If you return to Japan you should definitely try and check out some smaller towns, there’s just so much to see! *sigh*

        1. Hi Tash, that sounds like you had most amazing experiences in Japan (well, except the manga cafe). And I will definitely put Beppu on my list and keep in mind the countryside for my next trip. I actually wanted to stay more in the mountains but that didn’t happen for some reason.

    • Disagreeby
    • 12/02/2016
    Reply

    “Etiquette. This one is super tricky and hard to just summarise.”

    No it isn’t. Foreigners are cut a lot of slack with etiquette. Nicer: everyone minds their own business. You have a lot of freedom in Japan.

    “But to give you a broad overview, you should not eat in public unless right next or in the place where you bought the food.”

    Yes, you can. You can eat anywhere. Try it. No one will say anything or care.

    “There won’t be bins anywhere else, either.”

    Convenience stores. Otherwise take your rubbish home.

    “Don’t blow your nose, but suck it back in, regardless of the noise.”

    Again, you can blow your nose. I’ve seen Japanese do it. No one cares. Don’t believe everything you read in Lonely Planet.

    “Walk on the left unless you want to overtake people on an escalator. It’s like in England.”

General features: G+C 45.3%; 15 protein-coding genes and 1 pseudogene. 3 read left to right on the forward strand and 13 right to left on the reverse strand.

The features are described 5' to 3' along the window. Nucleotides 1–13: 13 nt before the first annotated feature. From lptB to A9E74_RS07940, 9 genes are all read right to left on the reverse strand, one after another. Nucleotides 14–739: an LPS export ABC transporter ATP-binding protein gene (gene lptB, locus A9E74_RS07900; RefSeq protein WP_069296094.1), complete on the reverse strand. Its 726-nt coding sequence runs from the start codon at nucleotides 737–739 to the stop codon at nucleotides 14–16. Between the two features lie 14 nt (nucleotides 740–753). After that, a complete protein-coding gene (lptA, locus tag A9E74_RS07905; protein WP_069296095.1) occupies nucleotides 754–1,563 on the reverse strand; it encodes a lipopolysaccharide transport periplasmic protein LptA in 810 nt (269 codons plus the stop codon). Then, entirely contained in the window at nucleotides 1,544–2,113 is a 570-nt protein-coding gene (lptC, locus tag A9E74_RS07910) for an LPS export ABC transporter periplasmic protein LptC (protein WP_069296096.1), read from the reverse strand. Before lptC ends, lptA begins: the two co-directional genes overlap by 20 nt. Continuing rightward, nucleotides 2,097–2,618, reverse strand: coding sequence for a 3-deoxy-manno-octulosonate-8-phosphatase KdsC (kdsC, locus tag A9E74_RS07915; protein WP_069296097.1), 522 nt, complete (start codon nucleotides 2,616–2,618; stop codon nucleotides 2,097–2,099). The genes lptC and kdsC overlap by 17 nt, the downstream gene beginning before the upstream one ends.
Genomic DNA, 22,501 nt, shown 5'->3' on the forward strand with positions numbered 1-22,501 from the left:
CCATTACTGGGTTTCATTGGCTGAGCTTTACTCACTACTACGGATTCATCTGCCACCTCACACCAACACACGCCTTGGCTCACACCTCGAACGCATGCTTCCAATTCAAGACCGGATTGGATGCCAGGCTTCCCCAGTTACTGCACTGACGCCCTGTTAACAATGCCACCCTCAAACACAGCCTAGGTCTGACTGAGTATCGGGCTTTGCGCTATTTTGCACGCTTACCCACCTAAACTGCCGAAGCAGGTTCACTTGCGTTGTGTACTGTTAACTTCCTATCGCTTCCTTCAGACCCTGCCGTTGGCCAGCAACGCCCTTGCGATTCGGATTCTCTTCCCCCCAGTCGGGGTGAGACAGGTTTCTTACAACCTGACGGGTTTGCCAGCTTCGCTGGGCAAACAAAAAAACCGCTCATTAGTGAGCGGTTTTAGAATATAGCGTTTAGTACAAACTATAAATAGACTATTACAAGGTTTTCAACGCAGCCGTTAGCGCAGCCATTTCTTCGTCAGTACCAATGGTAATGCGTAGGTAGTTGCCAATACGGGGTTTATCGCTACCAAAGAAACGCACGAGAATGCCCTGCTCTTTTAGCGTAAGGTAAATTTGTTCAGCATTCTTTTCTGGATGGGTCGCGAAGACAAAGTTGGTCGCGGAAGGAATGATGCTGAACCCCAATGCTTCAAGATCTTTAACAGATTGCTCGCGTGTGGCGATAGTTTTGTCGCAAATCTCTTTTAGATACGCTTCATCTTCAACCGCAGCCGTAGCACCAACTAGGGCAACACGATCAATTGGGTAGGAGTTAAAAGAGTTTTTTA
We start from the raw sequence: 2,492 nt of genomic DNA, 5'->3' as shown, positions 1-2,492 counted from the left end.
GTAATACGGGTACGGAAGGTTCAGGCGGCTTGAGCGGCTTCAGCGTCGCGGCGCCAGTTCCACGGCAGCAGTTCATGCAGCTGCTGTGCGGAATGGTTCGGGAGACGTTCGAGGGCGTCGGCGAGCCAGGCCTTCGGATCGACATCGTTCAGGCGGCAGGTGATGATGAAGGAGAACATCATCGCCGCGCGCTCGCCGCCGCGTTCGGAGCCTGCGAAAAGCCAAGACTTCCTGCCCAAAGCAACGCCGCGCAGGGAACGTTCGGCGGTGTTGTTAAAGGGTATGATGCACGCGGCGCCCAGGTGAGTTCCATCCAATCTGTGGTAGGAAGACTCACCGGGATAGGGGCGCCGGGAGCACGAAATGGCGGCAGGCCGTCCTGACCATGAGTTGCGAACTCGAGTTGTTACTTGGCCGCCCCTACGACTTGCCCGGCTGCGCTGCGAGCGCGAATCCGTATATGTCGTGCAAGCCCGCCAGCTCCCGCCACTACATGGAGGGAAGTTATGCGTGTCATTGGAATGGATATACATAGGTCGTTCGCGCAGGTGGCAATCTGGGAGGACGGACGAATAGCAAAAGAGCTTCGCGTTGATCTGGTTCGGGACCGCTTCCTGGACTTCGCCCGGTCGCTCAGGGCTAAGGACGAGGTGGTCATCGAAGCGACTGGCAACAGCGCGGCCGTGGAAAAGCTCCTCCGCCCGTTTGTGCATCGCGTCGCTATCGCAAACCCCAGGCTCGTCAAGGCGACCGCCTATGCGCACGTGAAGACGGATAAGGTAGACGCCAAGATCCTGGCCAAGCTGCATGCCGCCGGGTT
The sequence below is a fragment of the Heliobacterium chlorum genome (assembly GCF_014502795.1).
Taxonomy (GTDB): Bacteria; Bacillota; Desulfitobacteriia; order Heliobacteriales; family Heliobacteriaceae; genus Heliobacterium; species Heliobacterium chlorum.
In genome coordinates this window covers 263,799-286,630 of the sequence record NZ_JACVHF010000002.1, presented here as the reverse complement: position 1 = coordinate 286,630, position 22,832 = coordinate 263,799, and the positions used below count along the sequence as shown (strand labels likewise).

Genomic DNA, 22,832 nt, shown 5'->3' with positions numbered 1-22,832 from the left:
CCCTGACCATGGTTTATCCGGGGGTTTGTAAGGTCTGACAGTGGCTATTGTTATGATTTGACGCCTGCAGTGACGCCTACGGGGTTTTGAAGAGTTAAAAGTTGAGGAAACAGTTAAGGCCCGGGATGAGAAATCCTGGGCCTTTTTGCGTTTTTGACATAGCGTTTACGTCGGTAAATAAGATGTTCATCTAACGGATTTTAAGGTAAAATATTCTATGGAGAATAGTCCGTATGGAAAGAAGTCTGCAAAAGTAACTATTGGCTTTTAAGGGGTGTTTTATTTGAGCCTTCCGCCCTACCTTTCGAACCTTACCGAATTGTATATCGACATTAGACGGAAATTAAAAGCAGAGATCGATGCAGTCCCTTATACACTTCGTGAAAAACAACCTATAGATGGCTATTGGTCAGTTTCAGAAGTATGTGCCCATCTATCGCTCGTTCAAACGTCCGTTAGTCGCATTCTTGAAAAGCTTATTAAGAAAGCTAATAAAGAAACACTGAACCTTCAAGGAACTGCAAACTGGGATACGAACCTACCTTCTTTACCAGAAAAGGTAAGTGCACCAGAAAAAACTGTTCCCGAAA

Unless you’re in Osaka. And in less crowded cities again, no one cares. People walk on whichever side they like.

    “More noise rules relate to public transport. There shouldn’t be any sound coming from your phone and talking on it is not allowed either.”

    Good, isn’t it? You can still talk on your phone in the vestibule between the carriages. And you’re free to talk to the person sitting next to you.

    “When eating soup, instant noodles or the like as well as when drinking hot beverages, people use a lot of noise to slurp everything in as fast as possible. To be honest, it is driving me crazy.”

    Yeah. Me too.

    “One last thing, whenever you are walking past a store, walk into or around a store, the store assistants will instantly be upon you, greeting you with “irasshaimase”. Sometimes they will yell it out repeatedly regardless of whether you have just entered or are still around. Ultimately, it is just a greeting but should also entice you to come in and purchase something.”

    It’s not that bad. You’re sounding like one of those bitter expats who comment in the Japan Times.

    “And while we’re at it, be aware that Japanese people have a tendency to walk in the way, according to my perceptions. It is so much harder to walk around people or through crowds than anywhere else I’ve been. They don’t really make way or walk closer together (groups take up the whole width of streets) unless you announce yourself with “sumimasen”, excuse me”

    No. Again, you’re sounding like a bitter expat.

    “So a good idea is not to reciprocate everyone with a smile or nod, as rude as it sounds, because your head muscles will be sore after an hour.”

    Yes. You’re not expected to respond.

    “What they failed to mention is that because the food is so good and diverse, I would spend double the amount of money on it than in”